A "Martyr Complex" is a trait most of us seldom recognize in ourselves and are offended when the term is applied to us. This complex describes a behavior that is selfless to the point of consistently denying one's own needs and desires to put others' needs first, or to acquiesce to someone in a situation where both of you desire the same thing. One feels noble and self-sacrificing and in some way, however trivial, conveys this feeling to the recipient of the good deed.
Women in general and mothers more than fathers, tend to suffer from this complex. Mothers, by nature, are givers. They will put their children's needs before their own and this behavior often extends to husbands, parents and friends. For this reason, I shall use the pronoun "she" in this article.
It is kind, generous and nurturing to deny oneself in order to enable the goals of others in certain situations. It is NOT a martyr complex when you are generous with both time and material possessions, but when this type of behaviour is dependent on constant validation and verbalized appreciation it is perceived as a martyr complex by loved ones and friends alike.
Those of us who are labelled with this complex are also extremely sensitive to any type of constructive criticism at any level. If a boss or, (God forbid), co-worker casually remarks on some aspect of our performance or behaviour in the work environment, the martyr cannot treat a relatively harmless statement as such and move on. She perceives constructive criticism as a personal attack and allows a feeling of unfairness to gnaw at her until she ultimately seeks the reassurance of others that she has been unjustly criticized. Quite often, as well, she cannot rest until the guilty party is made aware, usually with a sarcastic remark or misplaced humor that she has been wounded far more than what is normal. The criticism of a loved one or good friend is almost a mortal blow and festers like an infected wound until we have relentlessly and needlessly made the guilty party aware of how deeply we have been hurt and receive some type of assertion that we are, in fact, still loved and respected. We are usually intelligent, humorous and quick-witted. Our humor is often self-disparaging (another tactic that invokes validation that we are liked by those we seek to please).
It is my opinion that the martyr complex often goes hand in hand with a deep, ingrained need to please others, probably formed in childhood and carried into adulthood. Low self-esteem and self-worth are character traits that have developed over a long period of time and can only be satisfied by constant validation from others that one is worthy of love, admiration and affection. Feeling good about oneself is a direct result of what others think of us. We know this is fundamentally damaging and self-defeating, but no amount of positive reinforcement seems to expunge deep feelings of insecurity and lack of self-worth. It is really unfortunate that those of us branded as martyrs or victims do not know how to change this behaviour. We know how others perceive us because loved ones and close friends will often tell us that we are chronic martyrs when we think we are just being kind and thoughtful. Being kind, thoughtful and generous are lovely character traits admired and respected by others. These traits are not the problem â€“ it is the need for constant validation and appreciation of our kindness, thoughtful deeds and generosity that invokes disdain and mild irritation on the part of others.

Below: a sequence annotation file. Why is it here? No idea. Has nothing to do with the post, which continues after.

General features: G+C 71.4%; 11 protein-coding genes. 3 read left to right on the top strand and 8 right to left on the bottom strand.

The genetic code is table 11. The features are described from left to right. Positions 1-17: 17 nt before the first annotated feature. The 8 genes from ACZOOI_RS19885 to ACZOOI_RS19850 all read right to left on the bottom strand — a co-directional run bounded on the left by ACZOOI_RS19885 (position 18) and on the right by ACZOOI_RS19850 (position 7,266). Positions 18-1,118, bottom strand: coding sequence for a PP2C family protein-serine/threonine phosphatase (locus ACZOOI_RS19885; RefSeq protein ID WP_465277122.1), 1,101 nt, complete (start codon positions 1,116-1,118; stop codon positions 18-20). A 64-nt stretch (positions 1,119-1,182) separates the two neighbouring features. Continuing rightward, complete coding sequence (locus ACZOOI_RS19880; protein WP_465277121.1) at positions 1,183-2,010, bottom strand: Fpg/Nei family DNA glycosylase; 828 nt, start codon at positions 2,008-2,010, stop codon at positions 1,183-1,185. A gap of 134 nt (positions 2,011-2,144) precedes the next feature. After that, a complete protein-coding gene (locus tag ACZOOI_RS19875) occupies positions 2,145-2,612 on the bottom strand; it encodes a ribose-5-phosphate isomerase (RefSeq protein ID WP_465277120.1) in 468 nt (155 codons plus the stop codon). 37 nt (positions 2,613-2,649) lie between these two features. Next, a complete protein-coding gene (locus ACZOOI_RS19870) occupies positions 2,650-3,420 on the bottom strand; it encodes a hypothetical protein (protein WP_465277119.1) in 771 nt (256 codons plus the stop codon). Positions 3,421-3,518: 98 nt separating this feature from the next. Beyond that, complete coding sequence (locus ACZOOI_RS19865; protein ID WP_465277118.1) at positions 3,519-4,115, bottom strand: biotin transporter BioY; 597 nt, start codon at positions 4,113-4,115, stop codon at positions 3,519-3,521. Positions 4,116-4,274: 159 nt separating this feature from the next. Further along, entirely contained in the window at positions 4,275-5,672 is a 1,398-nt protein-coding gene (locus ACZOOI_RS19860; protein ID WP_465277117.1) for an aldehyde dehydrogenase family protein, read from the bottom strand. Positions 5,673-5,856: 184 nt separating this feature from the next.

With all of the self-help tools available today, one would think that recognizing this martyr complex (and that it negates in most minds whatever good we have done), we would use all of the tools at our disposal to actively work on changing this behavior. We do not like this perception of us and we don't think we deserve it. Unfortunately, our need for acceptance, verbal appreciation and validation are every bit as strong as the natural instinct to be selfless with those we love.
I have no expertise on this matter to speak of. I can only write about what I know of my own nature with its strengths and weaknesses. The next time you roll your eyes in exasperation at a friend or loved one who has done something nice for you and then cannot let you forget it (I'm not THAT bad), just remember that below the genuinely kind and loving exterior is a deep-rooted sense of needing to please to prove worthiness of your love, respect and admiration.
For some reason, regardless of how genuine the good deed, with absolutely no expectation of anything in return, there will be moments when the need to be verbally appreciated and validated will surface because that need is inherent in her basic nature.